“We are people before we are straight, gay, black, white or red.

“We have to move towards a society that shuns discrimination and everyone enjoys rights to live a happy life.”

–Francis DeBernardo, New Ways Ministry

 


Belgian Cardinal and Archbishop Support Civil Unions

June 24, 2013

As we wait here in the United States for our Supreme Court to weigh in on two marriage equality cases this week,  news from across the Atlantic about Catholic support gay and lesbian couples is positive.

Cardinal Godfried Daneels

Cardinal Godfried Daneels

A Belgian archbishop and cardinal have both joined the growing list of senior Catholic Church officials who are now supporting civil unions for same-gender committed couples.  London’s Tablet magazine reported this month:

“Two of the most senior Belgian clerics have voiced support for civil unions, but said the Church would not see such a partnership as a marriage, which they said was only between a man and a woman.

“Archbishop André-Joseph Léonard, Archbishop of Brussels, made his comments through his spokesman in response to an interview by the Belgian newspaper De Tijd with his successor, Cardinal Godfried Danneels.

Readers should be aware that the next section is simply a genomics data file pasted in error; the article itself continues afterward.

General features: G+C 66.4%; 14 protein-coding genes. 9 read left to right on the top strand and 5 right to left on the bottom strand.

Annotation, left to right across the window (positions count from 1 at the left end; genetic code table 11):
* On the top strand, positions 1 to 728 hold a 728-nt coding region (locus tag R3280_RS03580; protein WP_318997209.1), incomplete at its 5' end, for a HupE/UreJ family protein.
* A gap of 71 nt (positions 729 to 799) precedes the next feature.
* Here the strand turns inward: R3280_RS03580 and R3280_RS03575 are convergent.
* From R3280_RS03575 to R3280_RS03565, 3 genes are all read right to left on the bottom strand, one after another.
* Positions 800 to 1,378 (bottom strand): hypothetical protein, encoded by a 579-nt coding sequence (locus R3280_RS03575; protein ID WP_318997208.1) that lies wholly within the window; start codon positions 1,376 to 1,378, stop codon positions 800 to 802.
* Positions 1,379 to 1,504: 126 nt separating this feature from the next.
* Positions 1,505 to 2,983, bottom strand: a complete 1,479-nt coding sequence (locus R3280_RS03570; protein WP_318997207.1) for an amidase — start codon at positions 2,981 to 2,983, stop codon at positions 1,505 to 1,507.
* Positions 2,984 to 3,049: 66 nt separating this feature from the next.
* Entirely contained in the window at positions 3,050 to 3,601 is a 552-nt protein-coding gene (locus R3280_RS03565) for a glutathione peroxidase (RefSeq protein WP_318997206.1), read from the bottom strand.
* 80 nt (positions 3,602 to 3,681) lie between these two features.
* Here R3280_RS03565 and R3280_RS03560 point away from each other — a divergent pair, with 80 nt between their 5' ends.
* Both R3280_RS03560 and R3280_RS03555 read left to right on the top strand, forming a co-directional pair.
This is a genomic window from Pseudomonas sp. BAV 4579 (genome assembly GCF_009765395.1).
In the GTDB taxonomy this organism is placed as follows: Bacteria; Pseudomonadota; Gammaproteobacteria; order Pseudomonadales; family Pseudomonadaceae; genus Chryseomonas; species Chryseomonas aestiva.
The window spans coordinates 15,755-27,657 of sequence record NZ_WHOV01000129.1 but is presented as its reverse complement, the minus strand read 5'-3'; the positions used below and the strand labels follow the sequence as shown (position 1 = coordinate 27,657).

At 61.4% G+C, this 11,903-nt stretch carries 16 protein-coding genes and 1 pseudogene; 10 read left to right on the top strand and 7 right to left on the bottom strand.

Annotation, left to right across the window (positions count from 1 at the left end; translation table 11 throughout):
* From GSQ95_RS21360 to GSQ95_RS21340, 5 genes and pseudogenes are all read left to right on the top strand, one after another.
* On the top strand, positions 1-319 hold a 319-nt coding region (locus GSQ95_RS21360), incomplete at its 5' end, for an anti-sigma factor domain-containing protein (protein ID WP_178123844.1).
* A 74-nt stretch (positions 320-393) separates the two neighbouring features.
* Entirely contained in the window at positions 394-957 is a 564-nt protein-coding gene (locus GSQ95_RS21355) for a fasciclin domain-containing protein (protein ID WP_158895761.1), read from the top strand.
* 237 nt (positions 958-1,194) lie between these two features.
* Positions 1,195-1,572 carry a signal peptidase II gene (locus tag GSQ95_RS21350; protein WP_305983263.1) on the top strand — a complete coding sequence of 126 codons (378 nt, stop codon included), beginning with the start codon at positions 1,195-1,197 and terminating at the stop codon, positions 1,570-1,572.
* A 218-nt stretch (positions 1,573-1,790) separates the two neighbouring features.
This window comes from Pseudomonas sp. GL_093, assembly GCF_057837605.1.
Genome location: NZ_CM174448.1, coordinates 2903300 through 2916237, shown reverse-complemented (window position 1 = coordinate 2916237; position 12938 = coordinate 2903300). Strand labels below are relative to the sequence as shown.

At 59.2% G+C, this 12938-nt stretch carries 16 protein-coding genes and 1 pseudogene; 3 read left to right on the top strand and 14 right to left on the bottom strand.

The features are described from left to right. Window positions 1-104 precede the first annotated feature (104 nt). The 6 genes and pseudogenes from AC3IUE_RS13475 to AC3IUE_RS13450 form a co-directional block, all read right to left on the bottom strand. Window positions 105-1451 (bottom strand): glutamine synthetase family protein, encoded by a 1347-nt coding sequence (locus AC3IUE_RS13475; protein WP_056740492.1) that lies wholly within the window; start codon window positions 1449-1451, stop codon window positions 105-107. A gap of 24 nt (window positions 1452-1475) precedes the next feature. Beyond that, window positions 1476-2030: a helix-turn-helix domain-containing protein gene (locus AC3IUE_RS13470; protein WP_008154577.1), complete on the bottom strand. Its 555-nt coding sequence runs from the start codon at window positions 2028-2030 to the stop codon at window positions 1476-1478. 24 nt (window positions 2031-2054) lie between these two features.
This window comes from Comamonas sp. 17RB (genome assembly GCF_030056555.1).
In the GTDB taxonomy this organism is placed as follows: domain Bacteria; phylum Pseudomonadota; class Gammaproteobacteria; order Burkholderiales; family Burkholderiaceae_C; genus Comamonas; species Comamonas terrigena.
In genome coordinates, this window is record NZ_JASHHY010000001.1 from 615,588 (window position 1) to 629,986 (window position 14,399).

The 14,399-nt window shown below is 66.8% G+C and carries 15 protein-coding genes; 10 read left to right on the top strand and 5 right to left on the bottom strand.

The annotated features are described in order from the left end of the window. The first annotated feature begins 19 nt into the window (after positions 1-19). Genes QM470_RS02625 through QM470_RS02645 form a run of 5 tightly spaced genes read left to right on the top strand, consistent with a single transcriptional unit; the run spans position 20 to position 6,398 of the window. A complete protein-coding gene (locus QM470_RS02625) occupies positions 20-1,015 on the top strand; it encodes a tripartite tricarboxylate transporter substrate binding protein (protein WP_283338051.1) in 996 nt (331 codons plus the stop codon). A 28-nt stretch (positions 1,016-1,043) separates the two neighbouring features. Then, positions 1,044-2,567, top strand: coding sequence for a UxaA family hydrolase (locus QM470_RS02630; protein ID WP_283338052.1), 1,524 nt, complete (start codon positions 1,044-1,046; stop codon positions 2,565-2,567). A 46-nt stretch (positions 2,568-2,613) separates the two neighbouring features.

“In an interview to mark his 80th birthday, the cardinal told the paper it was good that states were making reforms to normalise same-sex relationships, saying it showed ‘more nuanced thinking about the person in their totality rather than being fixated on the moral principle.’ He said the recognition of gay relationships was a legal matter and not one for the Church to comment on, even though they could not constitute real marriage.

Danneels said the Church had evolved in its understanding of homosexuals.

Archbishop Andre-Joseph Leonard

Archbishop Andre-Joseph Leonard

What is significant here is not just their support, but, more importantly, Cardinal Daneels’ reasoning behind his support.  The fact that he wants a more nuanced approach to gay and lesbian relationships, and that he sees this as an issue affecting the entire person, not just sexual activity, are major steps forward for the way a Catholic leader has described this matter.